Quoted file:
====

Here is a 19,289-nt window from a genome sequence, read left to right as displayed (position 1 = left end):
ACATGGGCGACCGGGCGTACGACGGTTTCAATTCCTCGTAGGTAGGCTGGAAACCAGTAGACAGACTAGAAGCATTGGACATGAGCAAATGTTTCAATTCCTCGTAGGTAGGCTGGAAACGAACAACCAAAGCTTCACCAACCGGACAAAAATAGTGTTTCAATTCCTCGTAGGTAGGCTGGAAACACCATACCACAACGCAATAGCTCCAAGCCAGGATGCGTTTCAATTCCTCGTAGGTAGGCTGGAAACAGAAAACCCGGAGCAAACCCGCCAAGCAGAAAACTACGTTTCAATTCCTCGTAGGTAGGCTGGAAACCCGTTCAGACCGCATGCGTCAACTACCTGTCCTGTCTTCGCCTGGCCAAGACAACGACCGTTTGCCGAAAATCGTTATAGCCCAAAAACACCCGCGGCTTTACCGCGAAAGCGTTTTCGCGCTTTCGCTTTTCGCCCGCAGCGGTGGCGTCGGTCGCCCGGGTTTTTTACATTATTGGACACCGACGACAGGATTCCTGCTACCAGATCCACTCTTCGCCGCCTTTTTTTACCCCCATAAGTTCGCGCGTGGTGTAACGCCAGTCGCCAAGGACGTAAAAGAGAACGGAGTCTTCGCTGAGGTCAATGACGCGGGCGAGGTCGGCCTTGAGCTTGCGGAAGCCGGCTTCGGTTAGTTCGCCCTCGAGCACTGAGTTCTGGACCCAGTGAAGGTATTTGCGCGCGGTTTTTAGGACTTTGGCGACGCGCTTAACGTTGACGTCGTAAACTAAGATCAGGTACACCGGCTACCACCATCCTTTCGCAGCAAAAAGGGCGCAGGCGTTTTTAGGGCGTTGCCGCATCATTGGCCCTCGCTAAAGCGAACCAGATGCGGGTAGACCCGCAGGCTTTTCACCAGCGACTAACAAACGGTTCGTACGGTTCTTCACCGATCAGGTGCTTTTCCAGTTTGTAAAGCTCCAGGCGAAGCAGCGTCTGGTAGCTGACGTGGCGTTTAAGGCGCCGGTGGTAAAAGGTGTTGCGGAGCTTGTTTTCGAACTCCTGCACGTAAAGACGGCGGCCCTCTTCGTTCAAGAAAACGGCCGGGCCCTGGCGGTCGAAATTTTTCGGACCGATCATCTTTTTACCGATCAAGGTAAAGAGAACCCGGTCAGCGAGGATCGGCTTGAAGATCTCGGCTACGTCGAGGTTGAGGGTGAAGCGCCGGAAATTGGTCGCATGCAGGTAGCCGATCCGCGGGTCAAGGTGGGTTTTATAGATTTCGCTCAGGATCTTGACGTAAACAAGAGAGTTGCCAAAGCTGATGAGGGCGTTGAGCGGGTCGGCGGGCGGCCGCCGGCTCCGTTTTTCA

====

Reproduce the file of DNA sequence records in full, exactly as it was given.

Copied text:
Here is a 19,289-nt window from a genome sequence, read left to right as displayed (position 1 = left end):
ACATGGGCGACCGGGCGTACGACGGTTTCAATTCCTCGTAGGTAGGCTGGAAACCAGTAGACAGACTAGAAGCATTGGACATGAGCAAATGTTTCAATTCCTCGTAGGTAGGCTGGAAACGAACAACCAAAGCTTCACCAACCGGACAAAAATAGTGTTTCAATTCCTCGTAGGTAGGCTGGAAACACCATACCACAACGCAATAGCTCCAAGCCAGGATGCGTTTCAATTCCTCGTAGGTAGGCTGGAAACAGAAAACCCGGAGCAAACCCGCCAAGCAGAAAACTACGTTTCAATTCCTCGTAGGTAGGCTGGAAACCCGTTCAGACCGCATGCGTCAACTACCTGTCCTGTCTTCGCCTGGCCAAGACAACGACCGTTTGCCGAAAATCGTTATAGCCCAAAAACACCCGCGGCTTTACCGCGAAAGCGTTTTCGCGCTTTCGCTTTTCGCCCGCAGCGGTGGCGTCGGTCGCCCGGGTTTTTTACATTATTGGACACCGACGACAGGATTCCTGCTACCAGATCCACTCTTCGCCGCCTTTTTTTACCCCCATAAGTTCGCGCGTGGTGTAACGCCAGTCGCCAAGGACGTAAAAGAGAACGGAGTCTTCGCTGAGGTCAATGACGCGGGCGAGGTCGGCCTTGAGCTTGCGGAAGCCGGCTTCGGTTAGTTCGCCCTCGAGCACTGAGTTCTGGACCCAGTGAAGGTATTTGCGCGCGGTTTTTAGGACTTTGGCGACGCGCTTAACGTTGACGTCGTAAACTAAGATCAGGTACACCGGCTACCACCATCCTTTCGCAGCAAAAAGGGCGCAGGCGTTTTTAGGGCGTTGCCGCATCATTGGCCCTCGCTAAAGCGAACCAGATGCGGGTAGACCCGCAGGCTTTTCACCAGCGACTAACAAACGGTTCGTACGGTTCTTCACCGATCAGGTGCTTTTCCAGTTTGTAAAGCTCCAGGCGAAGCAGCGTCTGGTAGCTGACGTGGCGTTTAAGGCGCCGGTGGTAAAAGGTGTTGCGGAGCTTGTTTTCGAACTCCTGCACGTAAAGACGGCGGCCCTCTTCGTTCAAGAAAACGGCCGGGCCCTGGCGGTCGAAATTTTTCGGACCGATCATCTTTTTACCGATCAAGGTAAAGAGAACCCGGTCAGCGAGGATCGGCTTGAAGATCTCGGCTACGTCGAGGTTGAGGGTGAAGCGCCGGAAATTGGTCGCATGCAGGTAGCCGATCCGCGGGTCAAGGTGGGTTTTATAGATTTCGCTCAGGATCTTGACGTAAACAAGAGAGTTGCCAAAGCTGATGAGGGCGTTGAGCGGGTCGGCGGGCGGCCGCCGGCTCCGTTTTTCA